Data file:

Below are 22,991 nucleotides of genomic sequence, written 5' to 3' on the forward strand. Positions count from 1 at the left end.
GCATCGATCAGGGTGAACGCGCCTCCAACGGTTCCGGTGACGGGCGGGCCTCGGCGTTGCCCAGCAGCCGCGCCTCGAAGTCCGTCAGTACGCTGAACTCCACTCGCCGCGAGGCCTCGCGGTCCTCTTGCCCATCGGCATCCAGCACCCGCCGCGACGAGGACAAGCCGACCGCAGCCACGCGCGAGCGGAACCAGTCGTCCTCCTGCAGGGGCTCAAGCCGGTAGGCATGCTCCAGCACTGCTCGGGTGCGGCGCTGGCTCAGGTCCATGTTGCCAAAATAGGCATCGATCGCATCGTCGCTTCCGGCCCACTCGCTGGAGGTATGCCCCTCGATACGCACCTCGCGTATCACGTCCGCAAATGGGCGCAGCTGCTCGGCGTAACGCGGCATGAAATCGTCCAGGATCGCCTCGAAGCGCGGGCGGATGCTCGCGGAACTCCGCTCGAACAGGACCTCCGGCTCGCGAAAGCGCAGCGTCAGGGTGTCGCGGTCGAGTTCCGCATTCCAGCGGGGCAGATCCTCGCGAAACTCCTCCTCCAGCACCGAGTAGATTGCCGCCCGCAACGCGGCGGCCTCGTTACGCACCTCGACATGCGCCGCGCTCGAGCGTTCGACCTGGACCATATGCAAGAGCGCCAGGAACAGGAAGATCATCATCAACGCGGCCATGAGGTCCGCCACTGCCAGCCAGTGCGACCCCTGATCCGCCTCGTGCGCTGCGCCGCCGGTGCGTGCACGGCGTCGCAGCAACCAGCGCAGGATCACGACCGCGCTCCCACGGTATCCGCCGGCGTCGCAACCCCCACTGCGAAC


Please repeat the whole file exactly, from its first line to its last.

Below are 22,991 nucleotides of genomic sequence, written 5' to 3' on the forward strand. Positions count from 1 at the left end.
GCATCGATCAGGGTGAACGCGCCTCCAACGGTTCCGGTGACGGGCGGGCCTCGGCGTTGCCCAGCAGCCGCGCCTCGAAGTCCGTCAGTACGCTGAACTCCACTCGCCGCGAGGCCTCGCGGTCCTCTTGCCCATCGGCATCCAGCACCCGCCGCGACGAGGACAAGCCGACCGCAGCCACGCGCGAGCGGAACCAGTCGTCCTCCTGCAGGGGCTCAAGCCGGTAGGCATGCTCCAGCACTGCTCGGGTGCGGCGCTGGCTCAGGTCCATGTTGCCAAAATAGGCATCGATCGCATCGTCGCTTCCGGCCCACTCGCTGGAGGTATGCCCCTCGATACGCACCTCGCGTATCACGTCCGCAAATGGGCGCAGCTGCTCGGCGTAACGCGGCATGAAATCGTCCAGGATCGCCTCGAAGCGCGGGCGGATGCTCGCGGAACTCCGCTCGAACAGGACCTCCGGCTCGCGAAAGCGCAGCGTCAGGGTGTCGCGGTCGAGTTCCGCATTCCAGCGGGGCAGATCCTCGCGAAACTCCTCCTCCAGCACCGAGTAGATTGCCGCCCGCAACGCGGCGGCCTCGTTACGCACCTCGACATGCGCCGCGCTCGAGCGTTCGACCTGGACCATATGCAAGAGCGCCAGGAACAGGAAGATCATCATCAACGCGGCCATGAGGTCCGCCACTGCCAGCCAGTGCGACCCCTGATCCGCCTCGTGCGCTGCGCCGCCGGTGCGTGCACGGCGTCGCAGCAACCAGCGCAGGATCACGACCGCGCTCCCACGGTATCCGCCGGCGTCGCAACCCCCACTGCGAAC